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Joe Dante’s The Movie Orgy | We’d wanted to host this for a really long time and it took a lot of leg work, including a last-minute zoom to Edinburgh International Film Festival, to finally make happen. But it did! And, incredibly, Joe Dante himself recorded us an intro (pictured), after EIFF’s iconic Niall Greig Fulton introduced us to him in June and we got the OK to screen it. With CCA still closed, we had the opportunity to return to our old home, The Old Hairdressers, for this five-hour, sold-out screening. The film editor of the Skinny called it “Scotland’s movie event of the year”, which is daft but also we’ll take it.

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#WeirdHorror with Kate Dickie | We started off the Halloween season doing a 31 days of #WeirdHorror countdown, then when CCA’s oft-postponed opening was finally confirmed, we offered to do some last-minute screenings. The idea was to celebrate CCA reopening and maybe help spread the word – which, it was super busy anyway but it was a great opportunity to team up with our pals Pity Party Film Club and She’s En Scene for some co-screenings. The four-night pop-up series had an amazing climax with legendary local hero Kate Dickie very graciously joining us for The Witch and an in-depth Q&A afterwards.

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Matchbox Birthday Cake | Finally, this was just a very nice birthday surprise. Coming up in 2019, though, we have a LOT of surprises in store. First up, Cage-a-rama 2, Auld Lang Vine and KeanuCon. See you there!


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Joe Dante’s The Movie Orgy

A mind-bending predecessor to the modern mash-up, The Movie Orgy (1968) is also the Rosetta Stone for Joe Dante’s oeuvre and a must-experience for movie fans and cinephiles alike.

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Before Gremlins, before The Howling, before he started his career cutting trailers for Roger Corman, Joe Dante hosted the 7.5 hour All Night Once In A Lifetime Atomic Movie Orgy. An ever-evolving edit, it was a communal experience – a mind-bending predecessor to the modern mash-up with no definitive version. Matchbox Cineclub programmer Sean Welsh charts the evolution of The Movie Orgy through five key dates.

October 9th 1965, The Playboy Theater, Chicago

The first screening of An Evening With Batman and Robin, one of two key inspirations for The Movie Orgy. The other was Susan Sontag’s Notes on “Camp” (1964), which popularised the term and inspired the repackaging of the 1943 Batman serial as a single 4.5-hour programme. Audiences laughed at its phony climaxes, marveled at its blatant xenophobia, and it began touring college towns. When Dante caught it, at the World Theater in Philadelphia, he was particularly struck by the camaraderie of the crowd, who “came out into the lobby as if they’d just gotten off a sinking ship.”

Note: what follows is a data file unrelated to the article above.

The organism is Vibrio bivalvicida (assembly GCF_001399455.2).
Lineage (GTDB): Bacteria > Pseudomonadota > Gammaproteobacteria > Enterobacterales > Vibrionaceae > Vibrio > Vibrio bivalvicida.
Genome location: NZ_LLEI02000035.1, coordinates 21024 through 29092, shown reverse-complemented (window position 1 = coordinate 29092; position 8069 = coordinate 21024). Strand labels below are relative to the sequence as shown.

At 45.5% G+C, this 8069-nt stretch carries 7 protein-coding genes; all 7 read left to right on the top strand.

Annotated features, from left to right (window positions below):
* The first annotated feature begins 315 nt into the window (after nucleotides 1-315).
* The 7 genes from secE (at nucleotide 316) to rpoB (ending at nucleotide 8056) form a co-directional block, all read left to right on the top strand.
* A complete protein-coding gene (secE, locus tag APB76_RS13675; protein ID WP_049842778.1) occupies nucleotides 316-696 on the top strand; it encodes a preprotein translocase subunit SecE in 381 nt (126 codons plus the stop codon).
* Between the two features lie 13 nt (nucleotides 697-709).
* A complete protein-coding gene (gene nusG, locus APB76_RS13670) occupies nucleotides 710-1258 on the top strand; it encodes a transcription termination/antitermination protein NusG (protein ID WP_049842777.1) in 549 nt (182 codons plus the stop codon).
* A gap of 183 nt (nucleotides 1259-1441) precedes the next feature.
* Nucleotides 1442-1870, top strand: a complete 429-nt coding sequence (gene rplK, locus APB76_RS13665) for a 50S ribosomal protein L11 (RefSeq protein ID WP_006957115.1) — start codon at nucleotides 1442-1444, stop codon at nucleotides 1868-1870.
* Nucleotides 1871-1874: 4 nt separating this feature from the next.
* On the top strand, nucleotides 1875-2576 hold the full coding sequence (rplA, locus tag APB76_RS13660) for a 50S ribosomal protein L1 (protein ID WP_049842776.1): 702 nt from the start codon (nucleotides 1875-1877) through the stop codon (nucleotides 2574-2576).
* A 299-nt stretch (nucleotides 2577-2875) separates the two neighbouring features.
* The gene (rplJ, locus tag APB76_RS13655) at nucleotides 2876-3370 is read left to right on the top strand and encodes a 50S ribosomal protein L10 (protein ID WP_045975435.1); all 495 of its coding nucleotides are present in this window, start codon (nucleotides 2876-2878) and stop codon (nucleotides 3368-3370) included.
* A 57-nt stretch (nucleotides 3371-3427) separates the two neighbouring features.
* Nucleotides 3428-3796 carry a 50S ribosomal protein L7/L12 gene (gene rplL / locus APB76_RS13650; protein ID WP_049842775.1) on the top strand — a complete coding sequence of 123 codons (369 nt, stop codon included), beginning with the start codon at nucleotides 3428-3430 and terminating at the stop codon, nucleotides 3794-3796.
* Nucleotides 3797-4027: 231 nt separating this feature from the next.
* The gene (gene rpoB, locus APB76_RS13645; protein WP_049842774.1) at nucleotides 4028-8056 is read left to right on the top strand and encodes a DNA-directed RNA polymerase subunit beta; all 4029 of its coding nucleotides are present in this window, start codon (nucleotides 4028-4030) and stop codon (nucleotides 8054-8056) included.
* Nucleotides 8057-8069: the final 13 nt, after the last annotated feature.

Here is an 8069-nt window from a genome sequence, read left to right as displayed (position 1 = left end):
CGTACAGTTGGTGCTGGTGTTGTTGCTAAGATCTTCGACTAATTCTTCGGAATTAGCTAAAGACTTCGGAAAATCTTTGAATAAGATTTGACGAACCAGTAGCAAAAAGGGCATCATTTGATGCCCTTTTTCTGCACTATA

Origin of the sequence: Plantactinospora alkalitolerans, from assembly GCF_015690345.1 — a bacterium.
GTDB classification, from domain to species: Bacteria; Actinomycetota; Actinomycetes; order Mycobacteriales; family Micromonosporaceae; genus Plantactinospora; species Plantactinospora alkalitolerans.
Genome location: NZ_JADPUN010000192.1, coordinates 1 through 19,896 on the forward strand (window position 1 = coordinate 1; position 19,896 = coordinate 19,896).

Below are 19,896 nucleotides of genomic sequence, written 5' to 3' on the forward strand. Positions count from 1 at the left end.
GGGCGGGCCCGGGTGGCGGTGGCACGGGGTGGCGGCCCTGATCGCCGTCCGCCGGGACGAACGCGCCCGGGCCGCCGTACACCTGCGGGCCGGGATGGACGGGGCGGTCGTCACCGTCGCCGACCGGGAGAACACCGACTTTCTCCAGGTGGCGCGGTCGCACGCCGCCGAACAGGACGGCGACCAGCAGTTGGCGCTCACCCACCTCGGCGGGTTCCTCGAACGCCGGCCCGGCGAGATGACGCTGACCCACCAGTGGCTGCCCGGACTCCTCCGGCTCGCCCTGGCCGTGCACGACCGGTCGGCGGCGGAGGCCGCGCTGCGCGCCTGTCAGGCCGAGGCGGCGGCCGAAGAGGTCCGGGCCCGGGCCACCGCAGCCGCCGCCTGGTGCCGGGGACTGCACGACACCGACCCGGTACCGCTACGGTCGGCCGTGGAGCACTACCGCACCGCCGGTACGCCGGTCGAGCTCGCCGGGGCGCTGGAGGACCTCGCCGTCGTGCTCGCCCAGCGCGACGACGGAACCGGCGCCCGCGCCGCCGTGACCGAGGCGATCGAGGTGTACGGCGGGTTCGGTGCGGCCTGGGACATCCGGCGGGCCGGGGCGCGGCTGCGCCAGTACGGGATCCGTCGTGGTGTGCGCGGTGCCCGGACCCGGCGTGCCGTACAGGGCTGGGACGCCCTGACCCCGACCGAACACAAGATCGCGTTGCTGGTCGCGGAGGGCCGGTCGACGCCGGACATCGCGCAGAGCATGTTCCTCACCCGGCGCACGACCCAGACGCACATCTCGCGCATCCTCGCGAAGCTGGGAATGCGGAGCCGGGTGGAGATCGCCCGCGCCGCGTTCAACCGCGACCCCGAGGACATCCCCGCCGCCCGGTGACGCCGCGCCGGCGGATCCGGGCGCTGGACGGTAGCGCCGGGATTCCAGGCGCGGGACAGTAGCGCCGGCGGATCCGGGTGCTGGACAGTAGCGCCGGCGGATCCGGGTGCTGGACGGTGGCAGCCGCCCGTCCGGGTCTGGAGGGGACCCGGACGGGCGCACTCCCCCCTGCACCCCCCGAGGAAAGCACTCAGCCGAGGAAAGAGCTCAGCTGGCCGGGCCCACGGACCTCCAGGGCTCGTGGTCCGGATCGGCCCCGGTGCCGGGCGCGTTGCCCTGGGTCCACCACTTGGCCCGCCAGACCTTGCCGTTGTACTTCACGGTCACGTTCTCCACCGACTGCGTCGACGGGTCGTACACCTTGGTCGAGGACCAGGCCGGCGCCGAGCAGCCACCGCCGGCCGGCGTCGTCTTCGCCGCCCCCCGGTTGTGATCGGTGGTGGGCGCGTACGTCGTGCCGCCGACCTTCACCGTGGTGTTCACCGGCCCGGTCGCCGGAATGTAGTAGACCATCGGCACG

Early 1966, Philadelphia College of Art, Philadelphia

Inspired, Dante, a second year student but already a programmer at PCA, decided to host his own Camp Movie Night. The exact date is lost to history, but Dante and collaborator Jon Davison rented the only complete serial available on 16mm in Philadelphia, The Phantom Creeps (1939). They stretched it to seven hours with serials, clips, ads, industrial films and cartoons from their 16mm collections. Its success meant several follow-ups, each a step towards what would shortly become The Movie Orgy, then variously The Movie Orgy 2, The Movie Orgy Strikes Back, Son of the Movie Orgy, Escape to Movie Orgy and Son of Movie Orgy Rides Again.

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March 8th 1970, Filmore East, New York

Although 1968 is commonly held as the term “The Movie Orgy” was first used for Dante and Davison’s project, the performance that film archivist and Orgy expert David Neary describes as “the most important Movie Orgy of all” came in 1970. 1970 was peak Movie Orgy for the pair, who employed dueling projectors (tipping their hats to Andy Warhol’s Chelsea Girls). Davison’s would show various features – in lieu of new serials – and Dante’s would interject, drawing on his panoply of 16mm weirdness. They took their cues from the audience, so no two screenings were alike. Press coverage of the Filmore Orgy drew the attention of Schlitz Beer, who sponsored Orgies to tour colleges for years. But when the new material the Orgy drew upon to keep it alive began itself to be infected with self-referential camp, it was time to call it a day. Dante, already in Hollywood, sold syndication rights for “The Video Orgy” to be screened on college campuses’ closed circuit TV networks.

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Credit: Dennis Cozzalio

April 22nd 2008, New Beverly Cinema, Los Angeles

The grand finale of Dante’s Inferno, a two-week retrospective at LA’s legendary rep cinema. Joining the scores of curious film fans were Davison, Allan Arkush, Bill Hader, Edgar Wright and Quentin Tarantino. Dante enjoined the crowd to move about, go outside, have a smoke, grab a pizza and wander back in. The Movie Orgy was always intended as a movie to be walked out on. But the director was curious to if it would play – have any relevance – after years in his vault. It brought the house down.

September 9th 2018, The Old Hairdressers, Glasgow